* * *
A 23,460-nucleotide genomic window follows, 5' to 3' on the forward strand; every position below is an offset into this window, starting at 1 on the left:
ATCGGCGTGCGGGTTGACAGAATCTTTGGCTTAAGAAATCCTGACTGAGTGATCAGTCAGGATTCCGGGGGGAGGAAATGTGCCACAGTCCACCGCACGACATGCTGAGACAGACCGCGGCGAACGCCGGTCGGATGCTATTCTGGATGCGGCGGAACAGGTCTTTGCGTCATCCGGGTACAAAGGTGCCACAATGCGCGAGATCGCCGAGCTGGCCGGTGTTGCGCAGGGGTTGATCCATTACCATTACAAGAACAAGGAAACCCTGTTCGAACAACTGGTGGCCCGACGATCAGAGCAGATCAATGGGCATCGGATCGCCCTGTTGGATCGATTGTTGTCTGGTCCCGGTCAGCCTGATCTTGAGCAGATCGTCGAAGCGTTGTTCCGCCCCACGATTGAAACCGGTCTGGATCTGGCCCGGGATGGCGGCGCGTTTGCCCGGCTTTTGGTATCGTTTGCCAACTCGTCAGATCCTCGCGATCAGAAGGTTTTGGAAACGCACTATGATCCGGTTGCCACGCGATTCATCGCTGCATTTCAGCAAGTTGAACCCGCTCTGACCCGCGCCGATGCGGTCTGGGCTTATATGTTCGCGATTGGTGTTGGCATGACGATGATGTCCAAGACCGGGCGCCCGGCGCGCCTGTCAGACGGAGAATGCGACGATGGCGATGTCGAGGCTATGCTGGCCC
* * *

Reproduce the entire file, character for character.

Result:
A 23,460-nucleotide genomic window follows, 5' to 3' on the forward strand; every position below is an offset into this window, starting at 1 on the left:
ATCGGCGTGCGGGTTGACAGAATCTTTGGCTTAAGAAATCCTGACTGAGTGATCAGTCAGGATTCCGGGGGGAGGAAATGTGCCACAGTCCACCGCACGACATGCTGAGACAGACCGCGGCGAACGCCGGTCGGATGCTATTCTGGATGCGGCGGAACAGGTCTTTGCGTCATCCGGGTACAAAGGTGCCACAATGCGCGAGATCGCCGAGCTGGCCGGTGTTGCGCAGGGGTTGATCCATTACCATTACAAGAACAAGGAAACCCTGTTCGAACAACTGGTGGCCCGACGATCAGAGCAGATCAATGGGCATCGGATCGCCCTGTTGGATCGATTGTTGTCTGGTCCCGGTCAGCCTGATCTTGAGCAGATCGTCGAAGCGTTGTTCCGCCCCACGATTGAAACCGGTCTGGATCTGGCCCGGGATGGCGGCGCGTTTGCCCGGCTTTTGGTATCGTTTGCCAACTCGTCAGATCCTCGCGATCAGAAGGTTTTGGAAACGCACTATGATCCGGTTGCCACGCGATTCATCGCTGCATTTCAGCAAGTTGAACCCGCTCTGACCCGCGCCGATGCGGTCTGGGCTTATATGTTCGCGATTGGTGTTGGCATGACGATGATGTCCAAGACCGGGCGCCCGGCGCGCCTGTCAGACGGAGAATGCGACGATGGCGATGTCGAGGCTATGCTGGCCC